Subject: Re: why separate system and pkg hierarchies? (was: /usr/pkg/etc/rc.d/*)
To: Aaron J. Grier <email@example.com>
From: Greg A. Woods <firstname.lastname@example.org>
Date: 03/20/2003 13:49:09
[ On Wednesday, March 19, 2003 at 14:22:00 (-0800), Aaron J. Grier wrote: ]
> Subject: Re: why separate system and pkg hierarchies? (was: /usr/pkg/etc/rc.d/*)
> I've had troubles in the past with stuff from pkgsrc clobbering base
> system files (texinfo and ncurses come immediately to mind) which make
> it tougher to update the base system, as well as build issues (glimpse
> and spice) which are pain in the asses.
Well, those packages are effectively broken then, especially if the
clashing files are ones in a "bin" (i.e. $PATH) directory.
Texinfo is a bit of a special case though because there's nothing
really unique to the base system implemenation and it's good to be able
to replace the base system version by simply installing the package
version with LOCALBASE=/usr (just as we do with pkg_install, and as I do
with bind8 and a few other things too).
> > How does installing a package in a system hierarchy make it more
> > difficult to upgrade your system?
> I install base system
> I install ncurses from pkgsrc with LOCALBASE=/usr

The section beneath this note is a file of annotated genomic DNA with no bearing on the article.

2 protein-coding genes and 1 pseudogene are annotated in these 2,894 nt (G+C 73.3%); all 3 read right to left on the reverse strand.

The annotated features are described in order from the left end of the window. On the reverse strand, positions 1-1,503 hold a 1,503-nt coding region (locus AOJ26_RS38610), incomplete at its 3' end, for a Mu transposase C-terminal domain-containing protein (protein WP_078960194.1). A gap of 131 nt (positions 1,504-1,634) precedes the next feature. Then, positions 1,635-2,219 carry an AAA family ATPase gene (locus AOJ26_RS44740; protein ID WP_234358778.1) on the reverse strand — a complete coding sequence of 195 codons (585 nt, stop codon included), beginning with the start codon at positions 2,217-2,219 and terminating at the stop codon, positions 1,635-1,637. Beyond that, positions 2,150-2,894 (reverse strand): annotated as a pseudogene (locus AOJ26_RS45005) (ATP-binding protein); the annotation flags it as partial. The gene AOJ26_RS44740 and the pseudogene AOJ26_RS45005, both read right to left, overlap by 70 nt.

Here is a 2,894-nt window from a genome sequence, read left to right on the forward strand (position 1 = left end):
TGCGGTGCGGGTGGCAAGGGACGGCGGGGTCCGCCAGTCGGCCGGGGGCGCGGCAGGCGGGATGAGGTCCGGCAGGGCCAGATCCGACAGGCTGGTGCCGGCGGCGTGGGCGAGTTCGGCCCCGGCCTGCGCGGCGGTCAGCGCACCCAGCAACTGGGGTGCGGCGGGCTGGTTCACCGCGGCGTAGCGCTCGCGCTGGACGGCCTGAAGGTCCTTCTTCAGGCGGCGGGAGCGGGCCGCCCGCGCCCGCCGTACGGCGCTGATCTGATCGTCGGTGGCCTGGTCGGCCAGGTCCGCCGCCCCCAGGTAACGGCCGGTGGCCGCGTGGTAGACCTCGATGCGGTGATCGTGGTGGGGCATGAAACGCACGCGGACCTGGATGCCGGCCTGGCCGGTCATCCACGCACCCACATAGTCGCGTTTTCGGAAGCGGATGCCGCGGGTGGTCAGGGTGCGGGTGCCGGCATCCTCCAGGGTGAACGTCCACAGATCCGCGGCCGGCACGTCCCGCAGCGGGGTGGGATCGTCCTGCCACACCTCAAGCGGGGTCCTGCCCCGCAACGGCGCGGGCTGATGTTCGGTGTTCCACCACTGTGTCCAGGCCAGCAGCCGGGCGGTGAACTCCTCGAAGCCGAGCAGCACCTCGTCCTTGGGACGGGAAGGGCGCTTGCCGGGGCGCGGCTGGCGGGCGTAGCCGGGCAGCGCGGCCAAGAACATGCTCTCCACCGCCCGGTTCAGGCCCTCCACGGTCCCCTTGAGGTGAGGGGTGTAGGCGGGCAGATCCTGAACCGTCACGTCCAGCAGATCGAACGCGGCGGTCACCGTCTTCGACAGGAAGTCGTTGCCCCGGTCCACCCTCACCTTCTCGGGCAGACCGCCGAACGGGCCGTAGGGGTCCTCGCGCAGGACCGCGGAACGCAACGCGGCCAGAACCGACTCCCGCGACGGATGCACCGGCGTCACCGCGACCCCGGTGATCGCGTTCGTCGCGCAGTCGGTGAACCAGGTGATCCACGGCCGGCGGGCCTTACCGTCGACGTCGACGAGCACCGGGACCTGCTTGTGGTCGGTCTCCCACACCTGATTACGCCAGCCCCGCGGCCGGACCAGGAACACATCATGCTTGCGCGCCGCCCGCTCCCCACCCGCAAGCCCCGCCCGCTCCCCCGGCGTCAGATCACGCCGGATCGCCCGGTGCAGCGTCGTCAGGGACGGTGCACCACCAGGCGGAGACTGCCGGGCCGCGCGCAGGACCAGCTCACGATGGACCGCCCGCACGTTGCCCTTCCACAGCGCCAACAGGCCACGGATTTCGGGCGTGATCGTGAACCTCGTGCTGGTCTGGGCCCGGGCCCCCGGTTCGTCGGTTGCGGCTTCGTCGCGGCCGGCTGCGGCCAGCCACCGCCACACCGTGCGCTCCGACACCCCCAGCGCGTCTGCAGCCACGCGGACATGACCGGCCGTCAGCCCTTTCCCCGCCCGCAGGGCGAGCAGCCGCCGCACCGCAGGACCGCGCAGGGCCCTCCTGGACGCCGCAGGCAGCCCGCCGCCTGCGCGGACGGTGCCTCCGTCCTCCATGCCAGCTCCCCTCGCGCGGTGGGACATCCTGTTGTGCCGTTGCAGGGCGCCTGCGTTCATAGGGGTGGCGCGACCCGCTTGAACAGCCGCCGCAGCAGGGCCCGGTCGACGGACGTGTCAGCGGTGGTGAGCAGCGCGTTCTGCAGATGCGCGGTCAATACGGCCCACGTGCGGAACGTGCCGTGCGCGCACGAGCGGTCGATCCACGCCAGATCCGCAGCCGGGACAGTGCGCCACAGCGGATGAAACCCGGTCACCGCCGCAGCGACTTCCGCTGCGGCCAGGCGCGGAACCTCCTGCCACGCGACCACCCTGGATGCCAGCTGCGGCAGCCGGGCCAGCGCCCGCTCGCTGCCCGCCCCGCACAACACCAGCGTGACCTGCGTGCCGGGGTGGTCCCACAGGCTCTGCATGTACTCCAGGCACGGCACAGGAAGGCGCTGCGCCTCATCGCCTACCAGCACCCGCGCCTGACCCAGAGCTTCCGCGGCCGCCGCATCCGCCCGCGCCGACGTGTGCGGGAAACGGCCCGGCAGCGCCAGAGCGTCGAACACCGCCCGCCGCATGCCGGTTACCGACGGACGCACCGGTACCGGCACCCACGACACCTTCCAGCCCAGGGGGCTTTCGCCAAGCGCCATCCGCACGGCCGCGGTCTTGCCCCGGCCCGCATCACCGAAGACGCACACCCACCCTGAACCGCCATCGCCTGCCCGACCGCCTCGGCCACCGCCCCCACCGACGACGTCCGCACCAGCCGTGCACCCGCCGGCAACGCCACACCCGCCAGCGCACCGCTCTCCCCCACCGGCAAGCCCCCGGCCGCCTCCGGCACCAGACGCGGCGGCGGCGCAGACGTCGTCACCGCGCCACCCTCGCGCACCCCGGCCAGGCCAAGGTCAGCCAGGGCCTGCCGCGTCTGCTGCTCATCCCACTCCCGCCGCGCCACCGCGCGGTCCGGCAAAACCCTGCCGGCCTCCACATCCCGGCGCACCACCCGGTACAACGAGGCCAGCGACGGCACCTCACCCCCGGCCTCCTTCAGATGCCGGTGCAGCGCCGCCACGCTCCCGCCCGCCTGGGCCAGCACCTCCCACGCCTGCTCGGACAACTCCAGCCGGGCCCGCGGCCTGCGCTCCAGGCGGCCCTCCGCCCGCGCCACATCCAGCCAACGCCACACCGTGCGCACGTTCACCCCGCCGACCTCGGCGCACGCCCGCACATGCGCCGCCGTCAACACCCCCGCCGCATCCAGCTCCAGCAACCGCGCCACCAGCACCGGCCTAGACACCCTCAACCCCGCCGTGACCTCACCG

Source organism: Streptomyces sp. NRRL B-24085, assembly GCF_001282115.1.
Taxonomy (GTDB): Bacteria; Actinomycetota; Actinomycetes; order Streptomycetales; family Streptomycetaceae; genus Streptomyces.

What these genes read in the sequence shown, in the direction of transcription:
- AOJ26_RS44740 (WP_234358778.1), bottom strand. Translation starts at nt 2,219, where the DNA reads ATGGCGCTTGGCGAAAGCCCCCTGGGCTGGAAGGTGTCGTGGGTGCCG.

> I upgrade base system via existing blessed method (drop a tarball from
> the root directory).
> how would your LOCALBASE=/usr system handle this situation?
Well, first of all I don't ever install ncurses -- the system curses
libraries and databases should have all the equivalent functionality.
I've fixed the few odd brain-damaged packages I do use that think they
The same rule applies to readline, FYI, because it conflicts with the
very different (but partially compatible) base system implementation.
In theory the ncurses package need not have any files that conflict with
system files even when ncurses is installed in the base system
hierarchy. That was true many years ago when I used ncurses on older
SunOS and ISC systems and so should still be true today (perhaps with
some minor tweaks).
On the other hand if your goal is to replace the system curses with the
add-on ncurses package then you really are in a pickle unless you've
static-linked your whole base OS (in which case you're not really
replacing the base curses, but simply making it appear to have been
replaced from the point of view of builds of other add-on packages).
The readline package is a bit more problematic because of the way other
packages generally discover it and configure themselves to use it. It
may be easier to address now with buildlink2 though there are still some
problems with getting full buildlink2 functionality on a system with
Ultimately with readline the same solution is needed: implement the
functionality missing in the base system variant and be done with it.
Indeed with readline there'll be much less hassle with other add-on
packages because few, if any, are already expecting a situation where
there might be multiple readline implementations on a system.
> do you have a pkg-ized base system too?
Not yet, but I really should.
Greg A. Woods
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